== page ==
Sunday, July 17, 2011

American Apartied


I visited Diehle's, the sketchy convenience store, for the first time tonight. My upstanding neighbors usually walk the extra four blocks to the cleaner, more legitimate Quick Stop Market, where they don't get propositioned out front and it looks like people actually buy the merchandise on the shelves. But craving a cigarette, and feeling a little tipsy and reckless, I walked the 2 blocks which I otherwise never stroll. The regular suspects were hanging out on the corner, in varying stages of fucked up-ness. The guy at the counter at first told me they didn't have my cigarettes, which was obviously untrue. Being drunk, I asked for them again, pointing only with my chin, "No, I see them, Marlboro Light 100s, right there." Price: $3.50. Matches: unavailable. He asked me for ID, and smiled a little when he examined it. Was he surprised by my address? My age? Just the fact that I'd come in and completed this mundane transaction? The place was dingy inside, the ceiling low, the candy dusty and overpriced. I was glad to leave, but not sorry I went in.

The Fugees reinterpretation of "No Woman, No Cry", my least favorite Bob Marley song, made me think tonight. How hypocritical am I, to deride the culture of the neighborhood in practice, when I celebrate it in songs, culture, and concept? Watching a Missy Elliott video on TV, I thought, you know, she is beautiful. Hip hop is beautiful. America, and intrinsically, the contributions of people of African descent, the contributions which are so often overlooked in the history books, is beautiful.

I wonder if the neighborhood is some kind of Zen test. When you accept your other, they will cease to be your other. I am reminded of the book "Black Ice"; the inner city black kids integrating St. Paul's Academy struggled with segregation from the opposite side, and eventually assimilated into the upper class, white mainstream. It worries me that we live in such a segregated culture, with so few situations that force us outside of our separate areas. Race seems to divide us so much. Here and there, I get a glimpse of a different world from the person who addresses me forthrightly, who talks to the "me" beyond the white girl surface. And again, in more troubling way, from the guy down the street who hisses at me in some hostile courtship ritual that all women in the neighborhood are subjected to. It is a small comfort there that race has been transcended. In his eyes, we are all lowly women: it doesn't matter if we are black, brown, white, or some combination thereof.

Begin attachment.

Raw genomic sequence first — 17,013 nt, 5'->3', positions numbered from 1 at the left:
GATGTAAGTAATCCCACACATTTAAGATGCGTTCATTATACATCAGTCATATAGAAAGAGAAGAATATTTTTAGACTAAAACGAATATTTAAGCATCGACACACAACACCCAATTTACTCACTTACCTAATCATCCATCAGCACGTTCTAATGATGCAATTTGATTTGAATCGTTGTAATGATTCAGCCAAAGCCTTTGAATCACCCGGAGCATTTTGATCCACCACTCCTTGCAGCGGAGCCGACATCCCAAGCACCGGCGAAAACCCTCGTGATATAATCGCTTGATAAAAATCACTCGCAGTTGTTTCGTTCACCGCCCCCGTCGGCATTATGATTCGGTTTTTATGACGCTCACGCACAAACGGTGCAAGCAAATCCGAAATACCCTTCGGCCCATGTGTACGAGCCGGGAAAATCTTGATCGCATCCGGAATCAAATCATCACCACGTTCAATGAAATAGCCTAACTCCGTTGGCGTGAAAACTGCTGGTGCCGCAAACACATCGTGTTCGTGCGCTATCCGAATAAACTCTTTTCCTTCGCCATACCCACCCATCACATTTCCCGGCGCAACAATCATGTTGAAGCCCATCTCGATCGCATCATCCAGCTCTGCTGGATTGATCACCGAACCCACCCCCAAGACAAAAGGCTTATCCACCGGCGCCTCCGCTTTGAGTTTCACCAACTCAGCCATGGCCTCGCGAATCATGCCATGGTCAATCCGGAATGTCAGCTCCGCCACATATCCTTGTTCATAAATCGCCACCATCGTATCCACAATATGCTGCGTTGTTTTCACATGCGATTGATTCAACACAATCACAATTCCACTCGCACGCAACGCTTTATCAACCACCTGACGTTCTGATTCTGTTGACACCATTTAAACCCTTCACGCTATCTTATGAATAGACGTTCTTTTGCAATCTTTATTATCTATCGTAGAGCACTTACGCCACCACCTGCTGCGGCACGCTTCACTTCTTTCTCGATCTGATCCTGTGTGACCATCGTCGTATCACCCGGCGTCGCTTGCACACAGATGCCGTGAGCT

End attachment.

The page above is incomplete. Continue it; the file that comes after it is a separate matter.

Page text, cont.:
What is race, anyway, but an accident of pigmentation? What is ethnicity, but an accident of birth? A friend of mine was trying to explain the benefits of living on the Eastside last week to a mutual friend, and she fumbled a little upon articulation. Why is it inherently better to live next door to a black person than a white one? We are all people, aren't we, why must we be defined by the pattern of our DNA that makes one lighter or darker than another?

But if your goal is to break down the barriers of racial segregation, maybe it is important to live with people of different races. Certainly it is hypocritical to decry segregation, but seek housing in a neighborhood with few or no black people. I am reading a book about the history of residential racial segregation in the US, and the premise of the book is that residential racial segregation is at the root of all other problems of the ghetto - poor schools, environmental hazards, concentrated poverty and the resulting crime, substance abuse and family structure problems. Studies cited in the book demonstrate that African Americans overwhelmingly prefer to live in neighborhoods that are 20-50% African American. Whites, however, prefer a 10% or less African American presence, and when a neighborhood integrates past 20% black residents, whites actively try to leave. How will residential segregation ever be overcome, if white people avoid neighborhoods with more than 10% black people, but blacks fear living in neighborhoods that are 90% white?

Not that every integrated neighborhood should be like mine. Actually, there is a strong possibility that the current level of integration in my neighborhood is fleeting, and that the neighborhood revitalization and accompanying integration slowly creeping East is actually neighborhood replacement. It is hard for me to imagine a stable, racially and economically integrated neighborhood. I have never lived in one, for certain. Somewhere between Diehle's and St Paul's Academy, there has to be such a place.

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